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The Ashes 2013: 1st Test - Five players to watch out for on Day 2

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Top 5 / Top 10 11 Jul 2013, 14:37 IST
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The first day of the Ashes belonged to the quicks on both the sides as 14 batsmen walked to the pitch and back to the pavilion without reaching the half-century mark. The match is in balance after three sessions and the possibility of a hasty result is extremely high.

England won the toss and chose to bat first only to see their captain Alastair Cook fall early on in the game. Jonathan Trott made a breezy 48 before he fell to a tempting out-swinger from star of the day Peter Siddle.

The English innings crumbled like a pack of cards after that, as Siddle completed his five-for and claimed the cherry for the day. England did well to pull back the game in the final session of the day as Steven Finn and James Anderson picked up a couple of wickets each to leave Australia trailing by 140 runs with six wickets remaining.

Day 2 can tilt the balance of the game to either side and we’ll be hoping that somebody can grab this game by the scruff of its neck to give it some shape. There will be a few contenders who can do that. Here is a list of five players who will play a critical role at Trent Bridge on Day 2 of the first Ashes Test:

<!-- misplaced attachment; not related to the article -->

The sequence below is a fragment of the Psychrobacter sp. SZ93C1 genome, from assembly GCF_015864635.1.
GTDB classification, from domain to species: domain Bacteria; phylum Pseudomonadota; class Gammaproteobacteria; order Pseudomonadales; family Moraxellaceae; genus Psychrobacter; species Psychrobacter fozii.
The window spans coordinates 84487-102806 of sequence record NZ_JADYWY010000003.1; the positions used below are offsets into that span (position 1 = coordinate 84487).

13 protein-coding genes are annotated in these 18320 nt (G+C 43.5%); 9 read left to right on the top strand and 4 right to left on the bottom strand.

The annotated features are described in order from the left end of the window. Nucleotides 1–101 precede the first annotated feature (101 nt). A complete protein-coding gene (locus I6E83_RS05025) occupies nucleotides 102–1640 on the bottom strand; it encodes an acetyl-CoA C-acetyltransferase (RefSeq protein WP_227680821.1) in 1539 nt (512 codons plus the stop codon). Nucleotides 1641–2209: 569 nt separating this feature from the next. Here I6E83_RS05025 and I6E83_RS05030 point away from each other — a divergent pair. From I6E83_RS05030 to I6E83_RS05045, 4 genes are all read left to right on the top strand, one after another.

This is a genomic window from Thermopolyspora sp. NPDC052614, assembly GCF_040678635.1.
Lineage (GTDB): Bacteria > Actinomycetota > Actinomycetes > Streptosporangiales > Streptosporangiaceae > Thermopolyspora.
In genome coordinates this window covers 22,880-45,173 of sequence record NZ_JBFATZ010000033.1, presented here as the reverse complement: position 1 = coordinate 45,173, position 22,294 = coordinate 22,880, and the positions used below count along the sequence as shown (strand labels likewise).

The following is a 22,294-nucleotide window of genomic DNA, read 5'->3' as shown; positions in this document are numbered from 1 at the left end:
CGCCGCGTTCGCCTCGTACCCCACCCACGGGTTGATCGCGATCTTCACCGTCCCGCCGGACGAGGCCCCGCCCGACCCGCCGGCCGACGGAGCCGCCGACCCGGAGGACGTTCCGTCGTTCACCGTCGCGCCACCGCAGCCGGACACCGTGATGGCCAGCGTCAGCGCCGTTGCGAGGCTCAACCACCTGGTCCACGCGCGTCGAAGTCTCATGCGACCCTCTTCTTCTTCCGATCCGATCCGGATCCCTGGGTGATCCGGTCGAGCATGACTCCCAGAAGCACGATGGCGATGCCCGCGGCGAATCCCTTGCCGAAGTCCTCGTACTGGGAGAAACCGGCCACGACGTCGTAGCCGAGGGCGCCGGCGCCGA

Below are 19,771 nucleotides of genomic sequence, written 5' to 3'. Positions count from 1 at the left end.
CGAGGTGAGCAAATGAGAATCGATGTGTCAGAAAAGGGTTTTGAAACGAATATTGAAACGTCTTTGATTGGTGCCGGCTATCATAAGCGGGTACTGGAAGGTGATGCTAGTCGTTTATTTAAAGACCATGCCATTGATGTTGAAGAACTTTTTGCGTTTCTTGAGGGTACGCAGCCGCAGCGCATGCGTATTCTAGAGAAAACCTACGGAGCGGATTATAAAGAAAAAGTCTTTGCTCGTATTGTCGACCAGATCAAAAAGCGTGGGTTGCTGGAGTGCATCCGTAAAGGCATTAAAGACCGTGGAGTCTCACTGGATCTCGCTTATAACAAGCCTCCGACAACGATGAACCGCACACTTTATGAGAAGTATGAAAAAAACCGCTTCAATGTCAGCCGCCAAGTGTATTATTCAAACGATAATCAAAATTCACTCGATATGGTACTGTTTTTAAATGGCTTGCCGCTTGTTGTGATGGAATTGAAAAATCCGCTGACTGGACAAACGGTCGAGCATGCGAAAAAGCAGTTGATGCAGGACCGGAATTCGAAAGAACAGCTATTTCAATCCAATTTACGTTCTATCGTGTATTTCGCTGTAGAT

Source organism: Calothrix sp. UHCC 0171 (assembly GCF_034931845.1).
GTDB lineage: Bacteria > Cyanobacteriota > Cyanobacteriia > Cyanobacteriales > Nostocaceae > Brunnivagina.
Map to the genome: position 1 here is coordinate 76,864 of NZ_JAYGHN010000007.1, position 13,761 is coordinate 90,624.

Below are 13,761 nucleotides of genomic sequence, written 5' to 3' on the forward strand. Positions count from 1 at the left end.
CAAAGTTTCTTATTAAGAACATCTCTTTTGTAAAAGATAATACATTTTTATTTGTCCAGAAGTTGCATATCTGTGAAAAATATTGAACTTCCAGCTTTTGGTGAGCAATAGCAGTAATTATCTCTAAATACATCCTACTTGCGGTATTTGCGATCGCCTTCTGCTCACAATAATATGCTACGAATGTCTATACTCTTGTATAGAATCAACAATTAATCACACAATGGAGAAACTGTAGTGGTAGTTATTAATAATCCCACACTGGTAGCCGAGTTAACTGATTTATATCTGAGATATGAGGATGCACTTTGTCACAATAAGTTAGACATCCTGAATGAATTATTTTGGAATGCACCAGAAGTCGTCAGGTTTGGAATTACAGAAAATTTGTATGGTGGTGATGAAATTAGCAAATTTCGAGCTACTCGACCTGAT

England v Australia: 1st Investec Ashes Test - Day One

5. Mitchell Starc

The left-handed fast bowler found it difficult to control the cherry when conditions supported swing bowling at the head of the innings. He looked like a bundle of nerves, but thankfully, his bowling partners penetrated the English batting line-up.

He helped Australia wind up the innings and ended with a few scalps including that of Jonny Bairstow, who was bowled to a swinging yorker. Considering the rate at which wickets have been falling, he might have the ball in his hand once again in the last session of the day (or before) and then we might be able to witness the much awaited battle with Cook.

However, he will have a role to play before that with the bat. He has proved that he can be handy with the willow and nearly got a century in India. England’s tail did not show much application, apart from Stuart Broad, but Australia’s tail-end batsman have a combined average of 69.00.

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